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Japanese Banks Take Big Losses In US Real Estate

Change in law forces foreign banks to sell property in soft market. DEEP POCKETS REQUIRED

WHEN the German media giant Bertelsmann Inc. bought its new Times Square skyscraper in March, the company was ecstatic. It had paid $121 million for a building which originally cost $250 million.

"Bargain of the century," says an executive.

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Less excited were the sellers: a syndicate of Japanese lenders who received only 50 cents on the dollar on their loan to the original developer.

The Bertelsmann building is not unique. Japanese banks are now saddled with billions of dollars of distressed properties. In what some analysts consider a conservative estimate, William Brueggeman, author of a recent Goldman Sachs report on foreign bank exposure to commercial real estate, says Japanese banks may hold up to $60 billion in loans on commercial properties. He estimates the Japanese banks may have to write-off at least 30 percent of those loans.

"The loans the Japanese banks made were higher risk because when they made them most of the major markets were already overbuilt," Mr. Brueggeman says.

Obviously, the Japanese banks are not alone in having real estate woes - United States banks have been hobbled in the last two years by the same problem. However, while the US banks have written off many such bad loans, the Japanese banks are just now getting around to dealing with the mess.

"Most of the assets they put in the freezer, just ignoring them," says Jack Rodman, managing partner of the Los Angeles office of Kenneth Leventhal & Co., the nation's eighth largest accounting firm.

What brought the assets out of the freezer is a new US law requiring foreign branches and agencies to adhere to the same rules and regulations as domestic banks. The law was enacted after the scandal involving the Bank for Commerce and Credit International.

"It's fair to say many of those agencies and branches are becoming aware they will have to increase their reserves against the loans," Brueggeman says. But Mr. Rodman says many Japanese banks, rather than increasing their reserves in the US, are now transferring the loans to the books of their parent companies in Japan where they can negotiate their level of reserves with the Ministry of Finance.

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For the Japanese banks, the real estate woes are coming at the worst possible moment.

A year-long stock market slump has severely depressed the Japanese market wiping out trillions of yen worth of equity. The prices of bank stocks have been especially hurt since Japanese analysts underestimated the size of the real estate problem. Rodman estimates Japanese banks, trusts, and other financial institutions have more than $2.263 trillion in real estate exposure.

Applying certain ratios to the real estate portfolios, Rodman figures the value of this portfolio is now off 30 to 40 percent. "It would be a staggering loan loss reserve," Rodman says.

In the US, Rodman estimates some Japanese investments may have dropped as much as 50 percent from their peak in 1987-89.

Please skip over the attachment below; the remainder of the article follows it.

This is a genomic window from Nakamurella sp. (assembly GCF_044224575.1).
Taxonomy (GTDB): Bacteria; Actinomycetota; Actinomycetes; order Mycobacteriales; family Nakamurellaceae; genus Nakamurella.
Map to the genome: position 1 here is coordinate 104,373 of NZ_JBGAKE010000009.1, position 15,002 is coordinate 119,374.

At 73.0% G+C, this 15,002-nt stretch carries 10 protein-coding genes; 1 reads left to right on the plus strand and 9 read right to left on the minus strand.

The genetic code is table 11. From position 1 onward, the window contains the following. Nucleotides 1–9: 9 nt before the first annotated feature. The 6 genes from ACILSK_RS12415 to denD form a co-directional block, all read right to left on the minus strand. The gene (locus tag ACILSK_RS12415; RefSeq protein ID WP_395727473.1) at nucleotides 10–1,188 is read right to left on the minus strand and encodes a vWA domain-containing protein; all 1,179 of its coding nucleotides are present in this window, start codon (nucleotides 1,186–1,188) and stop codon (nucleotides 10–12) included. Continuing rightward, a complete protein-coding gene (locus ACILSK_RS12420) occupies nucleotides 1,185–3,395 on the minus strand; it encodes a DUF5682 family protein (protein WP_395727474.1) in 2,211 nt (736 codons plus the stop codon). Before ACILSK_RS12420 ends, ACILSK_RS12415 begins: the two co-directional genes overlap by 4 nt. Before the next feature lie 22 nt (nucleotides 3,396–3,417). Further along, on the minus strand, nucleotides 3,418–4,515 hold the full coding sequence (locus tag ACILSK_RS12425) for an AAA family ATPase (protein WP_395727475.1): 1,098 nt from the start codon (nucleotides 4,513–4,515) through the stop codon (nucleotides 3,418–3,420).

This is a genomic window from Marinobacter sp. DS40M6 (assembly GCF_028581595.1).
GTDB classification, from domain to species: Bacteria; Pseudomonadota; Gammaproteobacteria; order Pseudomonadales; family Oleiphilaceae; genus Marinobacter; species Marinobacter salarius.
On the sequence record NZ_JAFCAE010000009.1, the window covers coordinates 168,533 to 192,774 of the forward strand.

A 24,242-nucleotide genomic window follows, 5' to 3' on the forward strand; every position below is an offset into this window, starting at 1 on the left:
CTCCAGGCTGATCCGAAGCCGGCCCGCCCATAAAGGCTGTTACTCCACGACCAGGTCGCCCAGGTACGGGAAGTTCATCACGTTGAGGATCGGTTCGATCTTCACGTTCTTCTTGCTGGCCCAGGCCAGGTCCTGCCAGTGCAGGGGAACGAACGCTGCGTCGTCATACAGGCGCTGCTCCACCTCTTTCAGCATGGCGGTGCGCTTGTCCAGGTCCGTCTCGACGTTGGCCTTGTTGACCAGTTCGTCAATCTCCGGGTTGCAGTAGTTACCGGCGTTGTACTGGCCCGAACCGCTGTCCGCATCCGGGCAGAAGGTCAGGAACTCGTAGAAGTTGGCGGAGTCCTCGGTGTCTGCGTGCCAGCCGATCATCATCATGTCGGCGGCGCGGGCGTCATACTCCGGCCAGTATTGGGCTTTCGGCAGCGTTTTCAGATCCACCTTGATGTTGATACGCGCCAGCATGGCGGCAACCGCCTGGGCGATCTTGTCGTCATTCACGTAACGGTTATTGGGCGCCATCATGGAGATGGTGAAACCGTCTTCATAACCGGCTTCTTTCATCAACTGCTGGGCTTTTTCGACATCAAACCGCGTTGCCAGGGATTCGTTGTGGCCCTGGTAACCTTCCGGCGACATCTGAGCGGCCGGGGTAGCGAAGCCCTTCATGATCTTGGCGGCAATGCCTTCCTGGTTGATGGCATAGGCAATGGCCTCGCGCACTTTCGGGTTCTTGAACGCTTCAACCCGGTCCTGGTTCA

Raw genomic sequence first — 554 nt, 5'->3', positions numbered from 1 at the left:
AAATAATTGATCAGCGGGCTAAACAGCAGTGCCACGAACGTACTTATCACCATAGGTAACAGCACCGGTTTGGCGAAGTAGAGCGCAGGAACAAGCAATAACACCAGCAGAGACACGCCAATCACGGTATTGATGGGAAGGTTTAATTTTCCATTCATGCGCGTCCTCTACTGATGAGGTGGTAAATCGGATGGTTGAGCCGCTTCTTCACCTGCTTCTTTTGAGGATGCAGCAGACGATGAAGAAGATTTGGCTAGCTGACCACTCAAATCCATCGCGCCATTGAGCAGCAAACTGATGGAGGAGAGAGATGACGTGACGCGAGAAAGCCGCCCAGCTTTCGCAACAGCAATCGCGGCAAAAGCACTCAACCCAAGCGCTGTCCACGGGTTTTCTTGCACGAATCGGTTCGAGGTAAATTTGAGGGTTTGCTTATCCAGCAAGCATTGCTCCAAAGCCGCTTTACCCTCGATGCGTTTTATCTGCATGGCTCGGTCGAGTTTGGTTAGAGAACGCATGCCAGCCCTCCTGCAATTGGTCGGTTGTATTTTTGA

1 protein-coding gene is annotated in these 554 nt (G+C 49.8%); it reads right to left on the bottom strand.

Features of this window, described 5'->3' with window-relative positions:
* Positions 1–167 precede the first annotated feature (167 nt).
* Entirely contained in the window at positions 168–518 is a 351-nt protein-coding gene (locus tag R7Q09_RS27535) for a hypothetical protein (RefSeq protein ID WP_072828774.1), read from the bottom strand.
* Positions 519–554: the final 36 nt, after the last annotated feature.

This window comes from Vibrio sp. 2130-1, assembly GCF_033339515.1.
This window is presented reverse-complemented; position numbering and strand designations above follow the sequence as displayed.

"Most buildings were purchased for $300 to $400 per square foot. Today, they are worth $175-$200 per square foot based on rents and the amount of office space available," Rodman explains. The Bertelsmann property in New York sold for about $140 per square foot. The Japanese have investments in 65 cities throughout the US.

"The banks need an exogenous buyer, a buyer from Mars," says Francis Scotland, managing editor of the Bank Credit Analyst, a Montreal-based international economics and financial markets research firm.

Short of someone with large amounts of cash, the Bank of Japan and the Ministry of Finance are expected to announce a plan today to help the country's ailing banks. Mr. Scotland says there are rumors that the Bank of Japan will actually buy assets underlying the loans on the banks' books. "The question is at what price?" Scotland says.

Rodman says the best solution for the Japanese would be to divide their banks into "good banks" and "bad banks." The good banks would go on making loans while the bad banks would try to work their way out of their troubles. Mellon Bank in Pittsburgh did this several years ago after its loan portfolio soured. "That has worked very well," Rodman says.

The Japanese banks now seem to be stunned by the potential losses.

This week the Japanese banks declined to become part of a syndicate loaning money to a company leasing airplanes. "The Japanese are spending a lot of time working on their portfolio instead of getting new business," says Andrew Levy, a lawyer with Schulty Roth & Zabel, which is active in real estate work-outs.

Rodman compares the climate in Japan to the US before the adoption of the Financial Institutions Reform and Recovery Enforcement Act in 1989 corralling the thrifts. "That legislation wiped out the US savings and loan industry," he recalls, "something the Japanese are quite aware of."

Instead, Scotland thinks the Japanese will devise their own unique strategy, most likely involving a large number of bank mergers. "We will only see half as many banks in five years as we have today," Scotland says.


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